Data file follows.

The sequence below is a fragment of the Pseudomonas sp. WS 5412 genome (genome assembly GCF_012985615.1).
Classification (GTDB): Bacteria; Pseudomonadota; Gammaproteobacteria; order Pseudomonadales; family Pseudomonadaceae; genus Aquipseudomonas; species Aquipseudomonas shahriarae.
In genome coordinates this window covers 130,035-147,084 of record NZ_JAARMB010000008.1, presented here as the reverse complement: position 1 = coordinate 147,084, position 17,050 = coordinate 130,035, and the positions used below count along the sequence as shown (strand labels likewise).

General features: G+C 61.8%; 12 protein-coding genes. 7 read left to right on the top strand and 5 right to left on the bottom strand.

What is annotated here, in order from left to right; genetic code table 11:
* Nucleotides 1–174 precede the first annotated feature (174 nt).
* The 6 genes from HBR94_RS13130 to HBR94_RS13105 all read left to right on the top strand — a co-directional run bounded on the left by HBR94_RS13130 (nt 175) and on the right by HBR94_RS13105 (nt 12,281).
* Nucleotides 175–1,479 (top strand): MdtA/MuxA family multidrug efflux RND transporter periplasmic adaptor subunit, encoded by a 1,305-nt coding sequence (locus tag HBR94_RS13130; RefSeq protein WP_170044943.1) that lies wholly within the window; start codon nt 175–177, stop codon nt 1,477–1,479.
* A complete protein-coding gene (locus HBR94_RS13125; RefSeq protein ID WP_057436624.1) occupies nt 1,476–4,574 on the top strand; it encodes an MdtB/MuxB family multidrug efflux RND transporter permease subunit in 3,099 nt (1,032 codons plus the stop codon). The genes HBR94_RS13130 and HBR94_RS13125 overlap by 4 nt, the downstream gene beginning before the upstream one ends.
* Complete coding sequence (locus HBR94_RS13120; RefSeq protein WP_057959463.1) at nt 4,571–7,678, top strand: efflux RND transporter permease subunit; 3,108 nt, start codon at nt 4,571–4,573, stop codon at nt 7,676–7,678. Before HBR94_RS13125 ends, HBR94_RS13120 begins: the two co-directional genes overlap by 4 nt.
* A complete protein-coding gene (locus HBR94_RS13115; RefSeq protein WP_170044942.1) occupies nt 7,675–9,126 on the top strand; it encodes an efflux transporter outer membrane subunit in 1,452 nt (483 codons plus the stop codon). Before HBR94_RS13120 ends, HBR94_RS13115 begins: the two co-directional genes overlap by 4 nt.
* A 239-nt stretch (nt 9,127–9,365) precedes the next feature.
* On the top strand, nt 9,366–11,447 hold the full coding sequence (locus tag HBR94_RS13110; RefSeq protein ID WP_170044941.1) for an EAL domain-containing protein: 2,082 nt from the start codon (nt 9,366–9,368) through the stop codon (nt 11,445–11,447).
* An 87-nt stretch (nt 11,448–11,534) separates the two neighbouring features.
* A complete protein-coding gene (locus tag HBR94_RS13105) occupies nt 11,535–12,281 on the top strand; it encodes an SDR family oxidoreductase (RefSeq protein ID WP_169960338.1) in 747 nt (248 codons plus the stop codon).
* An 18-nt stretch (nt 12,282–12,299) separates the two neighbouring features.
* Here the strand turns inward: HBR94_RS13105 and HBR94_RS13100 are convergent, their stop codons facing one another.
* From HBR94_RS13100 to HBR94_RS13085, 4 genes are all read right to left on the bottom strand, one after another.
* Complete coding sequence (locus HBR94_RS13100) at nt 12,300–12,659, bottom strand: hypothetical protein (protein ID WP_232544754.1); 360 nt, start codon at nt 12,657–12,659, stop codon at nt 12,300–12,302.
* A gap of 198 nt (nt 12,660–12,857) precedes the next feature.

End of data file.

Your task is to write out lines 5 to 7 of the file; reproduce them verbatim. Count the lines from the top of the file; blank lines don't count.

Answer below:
What is annotated here, in order from left to right; genetic code table 11:
* Nucleotides 1–174 precede the first annotated feature (174 nt).
* The 6 genes from HBR94_RS13130 to HBR94_RS13105 all read left to right on the top strand — a co-directional run bounded on the left by HBR94_RS13130 (nt 175) and on the right by HBR94_RS13105 (nt 12,281).